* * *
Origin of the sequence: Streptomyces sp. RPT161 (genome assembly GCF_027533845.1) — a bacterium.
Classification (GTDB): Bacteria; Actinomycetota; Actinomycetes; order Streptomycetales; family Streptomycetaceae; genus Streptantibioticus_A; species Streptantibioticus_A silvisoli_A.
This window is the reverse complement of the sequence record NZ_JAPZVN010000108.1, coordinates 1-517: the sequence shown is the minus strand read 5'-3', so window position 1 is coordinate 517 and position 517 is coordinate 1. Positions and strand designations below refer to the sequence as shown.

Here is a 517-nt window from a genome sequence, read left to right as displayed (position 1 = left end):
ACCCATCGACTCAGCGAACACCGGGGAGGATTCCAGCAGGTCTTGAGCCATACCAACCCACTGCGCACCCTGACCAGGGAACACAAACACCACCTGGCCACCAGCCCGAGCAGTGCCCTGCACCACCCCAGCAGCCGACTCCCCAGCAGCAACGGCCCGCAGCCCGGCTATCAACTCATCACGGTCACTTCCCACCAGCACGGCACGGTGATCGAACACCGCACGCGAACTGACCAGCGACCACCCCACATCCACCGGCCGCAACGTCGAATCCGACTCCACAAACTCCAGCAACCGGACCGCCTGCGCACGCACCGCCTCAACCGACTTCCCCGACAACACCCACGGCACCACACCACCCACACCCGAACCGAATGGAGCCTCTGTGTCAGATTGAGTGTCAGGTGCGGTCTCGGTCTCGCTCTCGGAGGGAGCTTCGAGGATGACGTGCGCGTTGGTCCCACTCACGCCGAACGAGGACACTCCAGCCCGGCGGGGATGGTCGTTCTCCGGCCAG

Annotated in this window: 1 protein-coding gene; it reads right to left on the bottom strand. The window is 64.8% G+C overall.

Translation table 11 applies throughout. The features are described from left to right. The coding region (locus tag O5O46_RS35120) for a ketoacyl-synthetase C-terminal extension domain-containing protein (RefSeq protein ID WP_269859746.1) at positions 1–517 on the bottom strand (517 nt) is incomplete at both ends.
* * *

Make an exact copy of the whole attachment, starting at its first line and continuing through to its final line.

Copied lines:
Origin of the sequence: Streptomyces sp. RPT161 (genome assembly GCF_027533845.1) — a bacterium.
Classification (GTDB): Bacteria; Actinomycetota; Actinomycetes; order Streptomycetales; family Streptomycetaceae; genus Streptantibioticus_A; species Streptantibioticus_A silvisoli_A.
This window is the reverse complement of the sequence record NZ_JAPZVN010000108.1, coordinates 1-517: the sequence shown is the minus strand read 5'-3', so window position 1 is coordinate 517 and position 517 is coordinate 1. Positions and strand designations below refer to the sequence as shown.

Here is a 517-nt window from a genome sequence, read left to right as displayed (position 1 = left end):
ACCCATCGACTCAGCGAACACCGGGGAGGATTCCAGCAGGTCTTGAGCCATACCAACCCACTGCGCACCCTGACCAGGGAACACAAACACCACCTGGCCACCAGCCCGAGCAGTGCCCTGCACCACCCCAGCAGCCGACTCCCCAGCAGCAACGGCCCGCAGCCCGGCTATCAACTCATCACGGTCACTTCCCACCAGCACGGCACGGTGATCGAACACCGCACGCGAACTGACCAGCGACCACCCCACATCCACCGGCCGCAACGTCGAATCCGACTCCACAAACTCCAGCAACCGGACCGCCTGCGCACGCACCGCCTCAACCGACTTCCCCGACAACACCCACGGCACCACACCACCCACACCCGAACCGAATGGAGCCTCTGTGTCAGATTGAGTGTCAGGTGCGGTCTCGGTCTCGCTCTCGGAGGGAGCTTCGAGGATGACGTGCGCGTTGGTCCCACTCACGCCGAACGAGGACACTCCAGCCCGGCGGGGATGGTCGTTCTCCGGCCAG

Annotated in this window: 1 protein-coding gene; it reads right to left on the bottom strand. The window is 64.8% G+C overall.

Translation table 11 applies throughout. The features are described from left to right. The coding region (locus tag O5O46_RS35120) for a ketoacyl-synthetase C-terminal extension domain-containing protein (RefSeq protein ID WP_269859746.1) at positions 1–517 on the bottom strand (517 nt) is incomplete at both ends.